If you listened closely enough, you could hear a little grumbling from some of the membership at Rolling Green Golf Club during qualifying for match play in last summer’s U.S. Women’s Amateur.
There was a little talk that maybe the William Flynn gem had been set up too easy for the best female amateur players in the world. After all, they argued, a 13-year-old kid was going to be the medalist after following up an opening round of 4-under 67 with a 3-under 68. A 13-year-old kid, 7-under for two rounds on our golf course.
Well, that 13-year-old kid, Lucy Li, the golf prodigy from Redwood Shores, Calif., didn’t win the qualifying medal. A late afternoon round of 7-under 65, most of which I got to witness, by Mariel Galdiano of Pearl City, Hawaii enabled her to surge past Li and take medalist honors with a 36-hole total of 9-under 133.
But if you went out and watched Li play, even for just a couple of holes, you realized that this wasn’t just any kid. I know it’s always a cautionary tale when you’re talking about the latest teen queen golfer, but a couple of things struck me about her.
You could see how well she thinks her way around the golf course and that’s an absolute requirement at Rolling Green. Every shot she hit was an attempt to leave her with the best possible chance to hit a good shot on the next shot. Some very good golfers never figure that out.
The other thing about Li was her – and there are very few 13-year-olds you can say this about -- showmanship. She was enjoying people watching her play golf and it showed. Even some pros get thrown off when a large gallery starts to notice what they’re doing. Li relished every second of it.
Li’s 14 now and if you tune in for the opening round of 2017’s first major championship, the LPGA’s ANA Inspiration, Thursday, you might see her playing with the pros at Mission Hills Country Club’s Dinah Shore Tournament Course.
Li earned the last spot in the tournament by winning last weekend’s ANA Junior Inspiration at the Dinah Shore Tournament and Pete Dye Courses. She sandwiched a couple of even-par 72s around a 3-under 69 to win the coveted spot in an LPGA major with a 3-under 213 total. I couldn’t tell from the results which rounds were on which courses, but at least one of them was on the course that the ANA Inspiration will be played on.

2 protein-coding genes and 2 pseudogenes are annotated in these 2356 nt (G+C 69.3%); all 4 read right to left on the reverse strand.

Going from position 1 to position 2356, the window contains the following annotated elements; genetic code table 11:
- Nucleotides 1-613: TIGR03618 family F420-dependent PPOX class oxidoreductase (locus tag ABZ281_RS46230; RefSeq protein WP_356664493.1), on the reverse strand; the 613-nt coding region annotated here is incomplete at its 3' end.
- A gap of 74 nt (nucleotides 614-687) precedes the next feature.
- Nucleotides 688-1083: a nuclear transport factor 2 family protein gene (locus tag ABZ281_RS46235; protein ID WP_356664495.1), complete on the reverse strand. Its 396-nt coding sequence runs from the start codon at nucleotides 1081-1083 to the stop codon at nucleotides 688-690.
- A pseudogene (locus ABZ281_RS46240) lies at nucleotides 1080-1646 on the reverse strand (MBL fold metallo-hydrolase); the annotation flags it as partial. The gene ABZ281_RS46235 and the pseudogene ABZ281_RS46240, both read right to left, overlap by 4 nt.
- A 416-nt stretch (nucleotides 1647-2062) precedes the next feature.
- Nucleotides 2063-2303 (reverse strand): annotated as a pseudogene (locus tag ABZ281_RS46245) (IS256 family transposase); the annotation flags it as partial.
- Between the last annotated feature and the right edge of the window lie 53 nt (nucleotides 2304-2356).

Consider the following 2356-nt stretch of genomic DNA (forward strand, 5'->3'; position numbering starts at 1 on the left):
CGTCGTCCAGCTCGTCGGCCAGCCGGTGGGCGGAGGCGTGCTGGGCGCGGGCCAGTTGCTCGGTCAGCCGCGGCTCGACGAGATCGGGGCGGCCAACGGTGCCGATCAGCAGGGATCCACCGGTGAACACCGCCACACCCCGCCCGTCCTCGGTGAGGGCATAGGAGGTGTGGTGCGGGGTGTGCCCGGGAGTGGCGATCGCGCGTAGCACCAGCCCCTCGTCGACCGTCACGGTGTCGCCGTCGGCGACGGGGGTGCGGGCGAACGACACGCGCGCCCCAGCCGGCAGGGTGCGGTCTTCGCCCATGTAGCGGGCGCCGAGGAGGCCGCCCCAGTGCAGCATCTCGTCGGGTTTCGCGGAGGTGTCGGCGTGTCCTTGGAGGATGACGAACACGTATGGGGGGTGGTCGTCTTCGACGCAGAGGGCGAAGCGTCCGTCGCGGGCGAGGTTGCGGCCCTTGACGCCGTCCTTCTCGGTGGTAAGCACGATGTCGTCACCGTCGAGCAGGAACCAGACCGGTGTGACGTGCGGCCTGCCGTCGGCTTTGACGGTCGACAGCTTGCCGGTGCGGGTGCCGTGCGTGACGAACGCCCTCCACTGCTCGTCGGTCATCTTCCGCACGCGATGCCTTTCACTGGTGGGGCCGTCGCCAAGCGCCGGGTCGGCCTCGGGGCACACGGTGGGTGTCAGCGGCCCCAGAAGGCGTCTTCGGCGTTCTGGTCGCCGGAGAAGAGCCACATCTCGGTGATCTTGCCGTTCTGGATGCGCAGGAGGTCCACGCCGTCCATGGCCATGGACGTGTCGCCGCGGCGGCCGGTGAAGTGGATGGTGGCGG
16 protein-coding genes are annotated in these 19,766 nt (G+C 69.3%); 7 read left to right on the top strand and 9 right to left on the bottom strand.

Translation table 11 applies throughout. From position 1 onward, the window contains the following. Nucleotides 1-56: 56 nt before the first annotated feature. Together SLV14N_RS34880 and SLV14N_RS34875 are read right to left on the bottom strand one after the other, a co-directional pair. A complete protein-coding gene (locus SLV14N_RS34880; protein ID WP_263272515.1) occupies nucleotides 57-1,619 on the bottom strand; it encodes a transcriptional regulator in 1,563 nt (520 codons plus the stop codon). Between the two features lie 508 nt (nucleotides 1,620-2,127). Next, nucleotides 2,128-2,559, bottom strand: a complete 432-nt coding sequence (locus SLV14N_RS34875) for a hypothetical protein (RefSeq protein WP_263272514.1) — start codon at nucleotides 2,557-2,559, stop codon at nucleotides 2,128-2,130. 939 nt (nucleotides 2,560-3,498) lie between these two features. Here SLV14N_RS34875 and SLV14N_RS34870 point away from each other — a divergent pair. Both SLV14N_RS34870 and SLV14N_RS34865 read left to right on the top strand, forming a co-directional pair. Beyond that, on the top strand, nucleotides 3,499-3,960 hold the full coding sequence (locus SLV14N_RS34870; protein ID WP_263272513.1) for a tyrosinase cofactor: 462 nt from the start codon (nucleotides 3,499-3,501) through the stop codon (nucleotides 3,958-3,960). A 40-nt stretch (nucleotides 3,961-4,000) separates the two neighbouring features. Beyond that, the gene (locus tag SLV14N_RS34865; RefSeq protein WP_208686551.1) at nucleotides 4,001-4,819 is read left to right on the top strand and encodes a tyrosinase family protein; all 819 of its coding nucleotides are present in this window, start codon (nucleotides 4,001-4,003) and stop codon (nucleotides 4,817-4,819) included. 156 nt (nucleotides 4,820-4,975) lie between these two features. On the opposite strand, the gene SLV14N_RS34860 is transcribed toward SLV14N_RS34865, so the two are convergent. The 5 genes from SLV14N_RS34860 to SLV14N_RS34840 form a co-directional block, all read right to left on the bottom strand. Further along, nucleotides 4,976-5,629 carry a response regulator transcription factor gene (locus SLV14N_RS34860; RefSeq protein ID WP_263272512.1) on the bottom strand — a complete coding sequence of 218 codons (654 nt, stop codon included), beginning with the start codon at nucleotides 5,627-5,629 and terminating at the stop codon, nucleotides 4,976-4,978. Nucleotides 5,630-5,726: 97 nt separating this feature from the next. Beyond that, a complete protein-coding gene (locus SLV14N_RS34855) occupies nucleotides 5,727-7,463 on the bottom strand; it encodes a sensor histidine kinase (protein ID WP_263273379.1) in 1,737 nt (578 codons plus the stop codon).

Li won her first-round match at Rolling Green, beating August Kim, 4 and 3. That’s the same August Kim who is the focus of my previous post today, winning a share of a college tournament title with Purdue. Kim’s a senior with the Boilers. She won the Big Ten title last year. She’s battle-tested.
Hannah Green, the Australian who reached the semifinals at Rolling Green and has since turned pro, knocked Li out in the second round with a 6 and 4 victory.
Li finished four shots clear of the field last weekend at Mission Hills. One of the three players tied for second, Paphangkorn Tavatanakit of Thailand, will also be in the field for the ANA Inspiration. She was one of the six amateur standouts extended invitations to the ANA Inspiration by tournament officials.
Tavatanakit is the reigning American Junior Golf Association Rolex Junior Player of the Year. She didn’t have to tee it up in the ANA Junior Inspiration, but the AJGA was involved in the event and Tavatanakit probably wanted to be involved. And it gave her an extra round or two on the Dinah Shore Tournament Course. Smart girl.
Tavatanakit might be the best female junior player in the world, but even she has trouble keeping up with Li. So it will be interesting to see how Tavatanakit and Li do on a major stage.
It might not be the last time those two meet in an LPGA major championship.